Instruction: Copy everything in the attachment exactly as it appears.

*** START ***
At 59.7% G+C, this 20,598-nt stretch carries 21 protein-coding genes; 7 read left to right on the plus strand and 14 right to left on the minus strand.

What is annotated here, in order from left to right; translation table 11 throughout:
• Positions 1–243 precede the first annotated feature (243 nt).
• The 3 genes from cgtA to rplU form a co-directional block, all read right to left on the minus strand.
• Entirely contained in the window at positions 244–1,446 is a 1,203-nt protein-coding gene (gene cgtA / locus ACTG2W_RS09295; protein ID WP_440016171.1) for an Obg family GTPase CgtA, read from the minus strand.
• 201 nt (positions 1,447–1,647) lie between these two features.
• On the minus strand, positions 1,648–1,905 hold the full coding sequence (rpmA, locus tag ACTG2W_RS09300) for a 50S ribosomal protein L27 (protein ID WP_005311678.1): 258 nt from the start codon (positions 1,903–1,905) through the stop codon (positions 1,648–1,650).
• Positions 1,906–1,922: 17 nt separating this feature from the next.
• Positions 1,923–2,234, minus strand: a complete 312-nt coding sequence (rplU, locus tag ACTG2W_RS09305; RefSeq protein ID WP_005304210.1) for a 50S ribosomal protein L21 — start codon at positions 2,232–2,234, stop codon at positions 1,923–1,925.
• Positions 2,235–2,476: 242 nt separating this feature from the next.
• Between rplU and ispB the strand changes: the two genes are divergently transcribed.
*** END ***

At 59.7% G+C, this 20,598-nt stretch carries 21 protein-coding genes; 7 read left to right on the plus strand and 14 right to left on the minus strand.

What is annotated here, in order from left to right; translation table 11 throughout:
• Positions 1–243 precede the first annotated feature (243 nt).
• The 3 genes from cgtA to rplU form a co-directional block, all read right to left on the minus strand.
• Entirely contained in the window at positions 244–1,446 is a 1,203-nt protein-coding gene (gene cgtA / locus ACTG2W_RS09295; protein ID WP_440016171.1) for an Obg family GTPase CgtA, read from the minus strand.
• 201 nt (positions 1,447–1,647) lie between these two features.
• On the minus strand, positions 1,648–1,905 hold the full coding sequence (rpmA, locus tag ACTG2W_RS09300) for a 50S ribosomal protein L27 (protein ID WP_005311678.1): 258 nt from the start codon (positions 1,903–1,905) through the stop codon (positions 1,648–1,650).
• Positions 1,906–1,922: 17 nt separating this feature from the next.
• Positions 1,923–2,234, minus strand: a complete 312-nt coding sequence (rplU, locus tag ACTG2W_RS09305; RefSeq protein ID WP_005304210.1) for a 50S ribosomal protein L21 — start codon at positions 2,232–2,234, stop codon at positions 1,923–1,925.
• Positions 2,235–2,476: 242 nt separating this feature from the next.
• Between rplU and ispB the strand changes: the two genes are divergently transcribed.